How to calculate your carbon footprint

Following on from the Chamber’s launch of the Sustainable East Midlands campaign in November, Khaled Belgasmi (pictured), principal consultant at Nottingham-based environmental consultancy Loreus, explores how businesses can get on a greener footing by calculating their carbon footprint without breaking the bank.

As governments begin to set more ambitious targets to avoid the most damaging effects of climate change, businesses find themselves asking what can they do? What should they do? Many will agree with the age-old maxim of

“what gets measured, gets managed”, which leads us neatly to carbon footprinting. For those that haven’t done this before, they

SMEs challenged to make freight rail transport cleaner and greener

A new challenge for small businesses has been launched to help make transporting goods on the UK’s railways cleaner and greener. The University of Derby, Rail Supply

Group, Rail Forum Midlands and Tarmac are spearheading the challenge to identify opportunities for decarbonising freight by inviting SMEs put forward ideas for solutions and find opportunities to work together. The initiative is linked to the

Government’s Rail Sector Deal, which gave the industry a number of targets in 2018 such as delivering a sustainable rail network and promoting SME growth through collaboration. The University of Derby’s Rail Research

and Innovation Centre opened in 2019, backed by the D2N2 Local Growth Fund, with the aim of promoting innovation and collaboration within the rail sector supply chain across the region. Professor Warren Manning, provost for

innovation and research at the University of Derby, is one of the members of the steering group overseeing Rail Sector Deal pilot projects in the Midlands. He said: “The evidence is there to show

how much ‘cleaner’ it is than transporting goods over long distances by road. However, to meet the Rail Sector Deal’s aim of a sustainable rail network, we need to find ways of addressing a range of complex issues facing our rail network which not only incentivise the use of rail for a larger share of the nation’s freight journeys, but also make great strides in the pursuit of carbon-free transport.”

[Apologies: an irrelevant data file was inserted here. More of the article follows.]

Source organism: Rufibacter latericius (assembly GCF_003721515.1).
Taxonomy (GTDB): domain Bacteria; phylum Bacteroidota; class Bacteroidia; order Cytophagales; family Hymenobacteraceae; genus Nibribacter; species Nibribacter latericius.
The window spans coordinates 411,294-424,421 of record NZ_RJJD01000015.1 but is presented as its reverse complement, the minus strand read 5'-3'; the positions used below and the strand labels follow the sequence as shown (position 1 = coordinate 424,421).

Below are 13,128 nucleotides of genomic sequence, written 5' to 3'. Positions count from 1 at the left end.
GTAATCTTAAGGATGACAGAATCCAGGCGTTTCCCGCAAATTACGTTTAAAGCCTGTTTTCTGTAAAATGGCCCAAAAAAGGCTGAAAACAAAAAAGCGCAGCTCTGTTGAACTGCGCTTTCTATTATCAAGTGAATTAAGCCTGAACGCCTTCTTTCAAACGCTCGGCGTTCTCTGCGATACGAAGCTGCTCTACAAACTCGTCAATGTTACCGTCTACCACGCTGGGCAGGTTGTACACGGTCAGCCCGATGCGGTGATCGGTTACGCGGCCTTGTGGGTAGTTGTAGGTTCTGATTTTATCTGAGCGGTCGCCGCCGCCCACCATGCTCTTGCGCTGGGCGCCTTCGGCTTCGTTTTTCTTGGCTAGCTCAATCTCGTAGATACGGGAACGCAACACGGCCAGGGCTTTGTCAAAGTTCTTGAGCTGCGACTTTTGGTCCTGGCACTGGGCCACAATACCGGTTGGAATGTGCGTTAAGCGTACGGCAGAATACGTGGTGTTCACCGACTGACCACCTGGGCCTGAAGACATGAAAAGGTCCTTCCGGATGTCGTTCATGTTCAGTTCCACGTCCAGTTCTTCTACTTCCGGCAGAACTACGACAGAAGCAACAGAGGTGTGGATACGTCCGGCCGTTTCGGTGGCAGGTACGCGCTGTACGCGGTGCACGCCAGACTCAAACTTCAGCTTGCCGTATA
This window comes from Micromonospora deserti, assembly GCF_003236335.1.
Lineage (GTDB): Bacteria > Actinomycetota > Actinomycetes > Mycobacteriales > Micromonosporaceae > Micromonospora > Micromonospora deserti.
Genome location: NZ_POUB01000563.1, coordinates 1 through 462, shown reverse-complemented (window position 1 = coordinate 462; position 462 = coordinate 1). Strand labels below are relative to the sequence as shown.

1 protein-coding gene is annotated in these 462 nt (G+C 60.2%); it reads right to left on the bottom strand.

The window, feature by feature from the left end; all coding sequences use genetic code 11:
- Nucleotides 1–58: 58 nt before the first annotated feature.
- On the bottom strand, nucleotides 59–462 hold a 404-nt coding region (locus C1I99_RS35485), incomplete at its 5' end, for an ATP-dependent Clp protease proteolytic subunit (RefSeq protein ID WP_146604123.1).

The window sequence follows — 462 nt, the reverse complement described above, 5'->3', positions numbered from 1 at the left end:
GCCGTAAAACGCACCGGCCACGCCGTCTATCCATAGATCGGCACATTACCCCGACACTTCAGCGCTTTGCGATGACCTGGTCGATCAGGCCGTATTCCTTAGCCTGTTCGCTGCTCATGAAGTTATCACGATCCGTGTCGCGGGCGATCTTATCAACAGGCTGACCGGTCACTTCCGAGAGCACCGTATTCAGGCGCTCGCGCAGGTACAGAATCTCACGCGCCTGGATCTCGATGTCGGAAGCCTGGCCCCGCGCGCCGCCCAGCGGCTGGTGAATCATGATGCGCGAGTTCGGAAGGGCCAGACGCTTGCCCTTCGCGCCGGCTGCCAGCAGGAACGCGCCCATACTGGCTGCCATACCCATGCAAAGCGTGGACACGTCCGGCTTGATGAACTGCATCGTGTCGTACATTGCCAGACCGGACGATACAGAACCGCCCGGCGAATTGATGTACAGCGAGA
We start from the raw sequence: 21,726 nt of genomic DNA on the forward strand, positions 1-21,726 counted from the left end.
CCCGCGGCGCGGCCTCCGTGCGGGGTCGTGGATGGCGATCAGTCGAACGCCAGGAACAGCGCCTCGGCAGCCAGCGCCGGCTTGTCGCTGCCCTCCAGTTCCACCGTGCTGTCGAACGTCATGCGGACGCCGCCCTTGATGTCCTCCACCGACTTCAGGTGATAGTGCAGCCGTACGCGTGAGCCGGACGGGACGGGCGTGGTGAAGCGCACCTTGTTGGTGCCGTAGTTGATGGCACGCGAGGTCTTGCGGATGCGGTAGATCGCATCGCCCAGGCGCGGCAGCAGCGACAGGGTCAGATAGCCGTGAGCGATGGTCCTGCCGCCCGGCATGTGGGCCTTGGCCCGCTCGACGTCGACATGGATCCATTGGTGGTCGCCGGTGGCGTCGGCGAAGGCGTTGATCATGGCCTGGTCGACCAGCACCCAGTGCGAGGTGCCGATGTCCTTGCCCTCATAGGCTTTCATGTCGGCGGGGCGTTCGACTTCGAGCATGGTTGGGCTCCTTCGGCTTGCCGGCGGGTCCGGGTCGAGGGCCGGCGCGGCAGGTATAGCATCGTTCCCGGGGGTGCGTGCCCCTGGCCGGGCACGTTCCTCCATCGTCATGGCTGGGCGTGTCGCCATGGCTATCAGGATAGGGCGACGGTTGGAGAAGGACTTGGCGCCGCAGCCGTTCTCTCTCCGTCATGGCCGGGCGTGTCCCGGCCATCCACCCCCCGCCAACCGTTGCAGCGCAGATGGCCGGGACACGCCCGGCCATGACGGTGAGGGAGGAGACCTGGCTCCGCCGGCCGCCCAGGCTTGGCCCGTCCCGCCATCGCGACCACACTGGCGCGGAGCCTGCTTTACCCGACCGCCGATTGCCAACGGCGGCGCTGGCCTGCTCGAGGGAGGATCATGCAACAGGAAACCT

58 business network December 2020/January 2021

may be thinking this entails yet more work for already busy teams and further expenditure, but what if it didn’t have to be that way?

WHAT DOES A CARBON FOOTPRINT CALCULATE? A carbon footprint refers to the total greenhouse gas (GHG) emissions caused by an organisation or an individual. But while carbon dioxide is one of the most

frequently emitted GHGs – accounting for 65% of global emissions – the name if a bit of a misnomer as a carbon footprint doesn’t just cover this gas. We often express other GHGs in terms of

carbon dioxide equivalent (CO2e). Consider methane, which has a CO2e conversion factor of 28. This means that releasing 1kg of methane into the atmosphere will have the equivalent warming effect as releasing 28kg of CO2. These conversion factors are a key element in

producing your carbon footprint and luckily, they’ve all previously been calculated, making the job much easier. The UK Government even produces a handy summary of all the conversion factors – simply search “UK conversion factors” on the website to find them.

GETTING STARTED WITH A CARBON FOOTPRINT IN BUSINESS To keep things simple, we often encourage organisations at the start of their reporting journey to focus on just three of the main GHG sources – electricity, gas and fuel consumption. The first thing you will need is data covering

these emission sources. We call this the activity data and fortunately it’s usually easy to obtain. Gas and electricity data can usually be found

on bills, although fuel data can be a little bit harder to find. The most accurate method is to use the litres of fuel consumed, but if an organisation doesn’t directly monitor this it can be estimated based on fuel spend using the Government’s weekly road fuel prices data. Failing that, an organisation can use distance

travelled in combination with either the vehicle type or its engine size to estimate emissions.


CALCULATING A CARBON FOOTPRINT With this information in hand, all we now need to do is combine our activity data with the conversion factors. From the Government list, the conversion factors you’ll be interested in are:

• Natural gas (fuels tab) • Electricity generated (UK electricity tab) • Diesel or petrol for average biofuel blend (fuel properties tab)

• Distance travelled by vehicle type (passenger vehicles or SECR pass & delivery vehicles tabs)

To calculate the carbon footprint for each

emission source, simply multiply the sum of the activity data by the relevant conversion factor. Let’s take electricity consumption as an

example. An average medium-sized UK household consumes about 12,000kWh per year. The “electricity generated” conversion factor

for 2020 is 0.23314 kg CO2e. If we multiply these two numbers together, we get 2,797.68kg CO2e released into the atmosphere from consuming 12,000 kWh of electricity. We now simply need to follow this same process for our other two emissions sources.

Loreus consultant Khaled Belgasmi will host a Chamber sustainability forum, titled An Introduction to Carbon Footprinting, on 10 February from 10am to 11am. To attend the free event, visit

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